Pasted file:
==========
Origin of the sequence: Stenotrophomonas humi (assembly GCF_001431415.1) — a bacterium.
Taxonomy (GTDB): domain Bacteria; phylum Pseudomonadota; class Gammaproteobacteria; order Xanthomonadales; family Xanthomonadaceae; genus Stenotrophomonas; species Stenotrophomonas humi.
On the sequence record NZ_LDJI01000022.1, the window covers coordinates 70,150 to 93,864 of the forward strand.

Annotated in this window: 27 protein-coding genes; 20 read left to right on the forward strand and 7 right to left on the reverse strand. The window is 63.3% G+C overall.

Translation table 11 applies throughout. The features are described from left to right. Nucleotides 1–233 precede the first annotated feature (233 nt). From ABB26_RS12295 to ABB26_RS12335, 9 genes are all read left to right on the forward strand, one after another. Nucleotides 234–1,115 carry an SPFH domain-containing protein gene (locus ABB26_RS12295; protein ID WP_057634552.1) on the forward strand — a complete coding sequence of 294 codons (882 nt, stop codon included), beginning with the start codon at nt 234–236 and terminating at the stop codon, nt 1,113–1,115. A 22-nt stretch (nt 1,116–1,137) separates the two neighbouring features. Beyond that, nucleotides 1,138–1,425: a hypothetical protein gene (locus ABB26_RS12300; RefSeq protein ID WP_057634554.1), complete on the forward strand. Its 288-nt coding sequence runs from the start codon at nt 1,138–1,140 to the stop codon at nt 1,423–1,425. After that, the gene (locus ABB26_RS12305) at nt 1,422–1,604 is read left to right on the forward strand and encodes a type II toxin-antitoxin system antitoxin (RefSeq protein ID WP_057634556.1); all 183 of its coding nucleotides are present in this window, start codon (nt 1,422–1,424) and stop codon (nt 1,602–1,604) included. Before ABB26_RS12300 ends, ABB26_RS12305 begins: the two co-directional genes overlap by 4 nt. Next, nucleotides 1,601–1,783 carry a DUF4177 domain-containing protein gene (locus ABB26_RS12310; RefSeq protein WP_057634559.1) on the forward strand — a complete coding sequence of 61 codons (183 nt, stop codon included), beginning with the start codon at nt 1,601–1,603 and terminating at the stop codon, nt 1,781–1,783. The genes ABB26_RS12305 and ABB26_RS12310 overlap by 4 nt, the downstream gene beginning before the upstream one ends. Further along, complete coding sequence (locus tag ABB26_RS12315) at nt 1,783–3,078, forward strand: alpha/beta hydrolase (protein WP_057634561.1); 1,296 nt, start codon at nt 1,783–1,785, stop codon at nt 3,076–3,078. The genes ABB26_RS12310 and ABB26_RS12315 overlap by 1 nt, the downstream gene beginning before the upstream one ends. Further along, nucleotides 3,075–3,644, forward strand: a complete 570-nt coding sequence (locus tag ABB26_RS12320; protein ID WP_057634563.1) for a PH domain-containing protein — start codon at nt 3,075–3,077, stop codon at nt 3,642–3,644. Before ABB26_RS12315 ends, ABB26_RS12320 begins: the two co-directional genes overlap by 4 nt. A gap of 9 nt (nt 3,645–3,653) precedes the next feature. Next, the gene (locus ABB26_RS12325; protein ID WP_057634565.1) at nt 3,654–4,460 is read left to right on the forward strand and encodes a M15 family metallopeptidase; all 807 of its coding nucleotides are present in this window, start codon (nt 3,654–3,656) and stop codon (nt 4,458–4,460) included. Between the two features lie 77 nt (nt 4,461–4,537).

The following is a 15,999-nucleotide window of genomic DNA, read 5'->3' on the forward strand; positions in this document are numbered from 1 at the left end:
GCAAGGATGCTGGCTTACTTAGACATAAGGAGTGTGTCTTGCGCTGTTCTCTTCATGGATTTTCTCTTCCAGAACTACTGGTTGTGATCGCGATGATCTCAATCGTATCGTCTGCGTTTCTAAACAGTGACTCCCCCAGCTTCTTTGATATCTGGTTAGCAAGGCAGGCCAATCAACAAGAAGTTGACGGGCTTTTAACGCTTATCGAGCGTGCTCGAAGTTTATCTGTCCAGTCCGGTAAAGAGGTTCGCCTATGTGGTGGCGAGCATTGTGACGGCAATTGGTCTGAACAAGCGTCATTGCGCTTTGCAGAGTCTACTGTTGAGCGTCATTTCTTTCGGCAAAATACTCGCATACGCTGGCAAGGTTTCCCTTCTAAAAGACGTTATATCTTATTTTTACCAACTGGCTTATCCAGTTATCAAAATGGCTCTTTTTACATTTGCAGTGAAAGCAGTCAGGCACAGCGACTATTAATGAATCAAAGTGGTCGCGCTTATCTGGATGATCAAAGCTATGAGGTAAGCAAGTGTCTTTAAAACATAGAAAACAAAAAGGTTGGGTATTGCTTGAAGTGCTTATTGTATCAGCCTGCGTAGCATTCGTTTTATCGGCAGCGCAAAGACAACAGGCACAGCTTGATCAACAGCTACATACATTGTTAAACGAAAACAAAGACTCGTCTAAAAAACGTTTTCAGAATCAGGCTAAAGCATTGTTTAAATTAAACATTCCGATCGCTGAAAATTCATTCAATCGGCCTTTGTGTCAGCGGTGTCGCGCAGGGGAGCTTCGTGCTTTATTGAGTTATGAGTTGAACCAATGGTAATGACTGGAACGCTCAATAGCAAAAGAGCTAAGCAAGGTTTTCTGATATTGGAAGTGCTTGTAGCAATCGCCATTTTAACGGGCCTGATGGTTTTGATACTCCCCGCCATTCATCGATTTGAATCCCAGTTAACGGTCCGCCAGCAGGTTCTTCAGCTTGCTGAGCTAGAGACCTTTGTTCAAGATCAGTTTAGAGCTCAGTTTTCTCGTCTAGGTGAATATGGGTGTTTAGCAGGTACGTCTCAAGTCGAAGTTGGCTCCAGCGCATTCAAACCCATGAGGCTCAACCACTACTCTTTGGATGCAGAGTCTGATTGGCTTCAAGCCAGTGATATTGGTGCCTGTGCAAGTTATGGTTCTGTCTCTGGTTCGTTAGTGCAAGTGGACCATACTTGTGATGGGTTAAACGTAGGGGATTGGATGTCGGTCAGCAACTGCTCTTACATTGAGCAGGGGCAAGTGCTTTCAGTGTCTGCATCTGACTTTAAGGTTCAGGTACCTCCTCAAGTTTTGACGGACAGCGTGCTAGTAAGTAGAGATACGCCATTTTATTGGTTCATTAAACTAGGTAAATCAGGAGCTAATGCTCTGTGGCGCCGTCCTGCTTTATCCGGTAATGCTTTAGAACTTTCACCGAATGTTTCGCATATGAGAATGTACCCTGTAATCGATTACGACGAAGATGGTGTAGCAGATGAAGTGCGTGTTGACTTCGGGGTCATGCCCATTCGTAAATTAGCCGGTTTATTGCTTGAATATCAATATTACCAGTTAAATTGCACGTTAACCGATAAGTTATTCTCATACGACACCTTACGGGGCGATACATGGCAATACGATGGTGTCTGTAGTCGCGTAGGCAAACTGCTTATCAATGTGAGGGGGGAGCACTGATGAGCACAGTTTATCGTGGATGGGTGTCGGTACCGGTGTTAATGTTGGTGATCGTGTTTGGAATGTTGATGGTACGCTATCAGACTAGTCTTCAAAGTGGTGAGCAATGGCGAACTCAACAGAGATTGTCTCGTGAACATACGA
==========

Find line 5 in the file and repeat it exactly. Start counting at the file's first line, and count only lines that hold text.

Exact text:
Translation table 11 applies throughout. The features are described from left to right. Nucleotides 1–233 precede the first annotated feature (233 nt). From ABB26_RS12295 to ABB26_RS12335, 9 genes are all read left to right on the forward strand, one after another. Nucleotides 234–1,115 carry an SPFH domain-containing protein gene (locus ABB26_RS12295; protein ID WP_057634552.1) on the forward strand — a complete coding sequence of 294 codons (882 nt, stop codon included), beginning with the start codon at nt 234–236 and terminating at the stop codon, nt 1,113–1,115. A 22-nt stretch (nt 1,116–1,137) separates the two neighbouring features. Beyond that, nucleotides 1,138–1,425: a hypothetical protein gene (locus ABB26_RS12300; RefSeq protein ID WP_057634554.1), complete on the forward strand. Its 288-nt coding sequence runs from the start codon at nt 1,138–1,140 to the stop codon at nt 1,423–1,425. After that, the gene (locus ABB26_RS12305) at nt 1,422–1,604 is read left to right on the forward strand and encodes a type II toxin-antitoxin system antitoxin (RefSeq protein ID WP_057634556.1); all 183 of its coding nucleotides are present in this window, start codon (nt 1,422–1,424) and stop codon (nt 1,602–1,604) included. Before ABB26_RS12300 ends, ABB26_RS12305 begins: the two co-directional genes overlap by 4 nt. Next, nucleotides 1,601–1,783 carry a DUF4177 domain-containing protein gene (locus ABB26_RS12310; RefSeq protein WP_057634559.1) on the forward strand — a complete coding sequence of 61 codons (183 nt, stop codon included), beginning with the start codon at nt 1,601–1,603 and terminating at the stop codon, nt 1,781–1,783. The genes ABB26_RS12305 and ABB26_RS12310 overlap by 4 nt, the downstream gene beginning before the upstream one ends. Further along, complete coding sequence (locus tag ABB26_RS12315) at nt 1,783–3,078, forward strand: alpha/beta hydrolase (protein WP_057634561.1); 1,296 nt, start codon at nt 1,783–1,785, stop codon at nt 3,076–3,078. The genes ABB26_RS12310 and ABB26_RS12315 overlap by 1 nt, the downstream gene beginning before the upstream one ends. Further along, nucleotides 3,075–3,644, forward strand: a complete 570-nt coding sequence (locus tag ABB26_RS12320; protein ID WP_057634563.1) for a PH domain-containing protein — start codon at nt 3,075–3,077, stop codon at nt 3,642–3,644. Before ABB26_RS12315 ends, ABB26_RS12320 begins: the two co-directional genes overlap by 4 nt. A gap of 9 nt (nt 3,645–3,653) precedes the next feature. Next, the gene (locus ABB26_RS12325; protein ID WP_057634565.1) at nt 3,654–4,460 is read left to right on the forward strand and encodes a M15 family metallopeptidase; all 807 of its coding nucleotides are present in this window, start codon (nt 3,654–3,656) and stop codon (nt 4,458–4,460) included. Between the two features lie 77 nt (nt 4,461–4,537).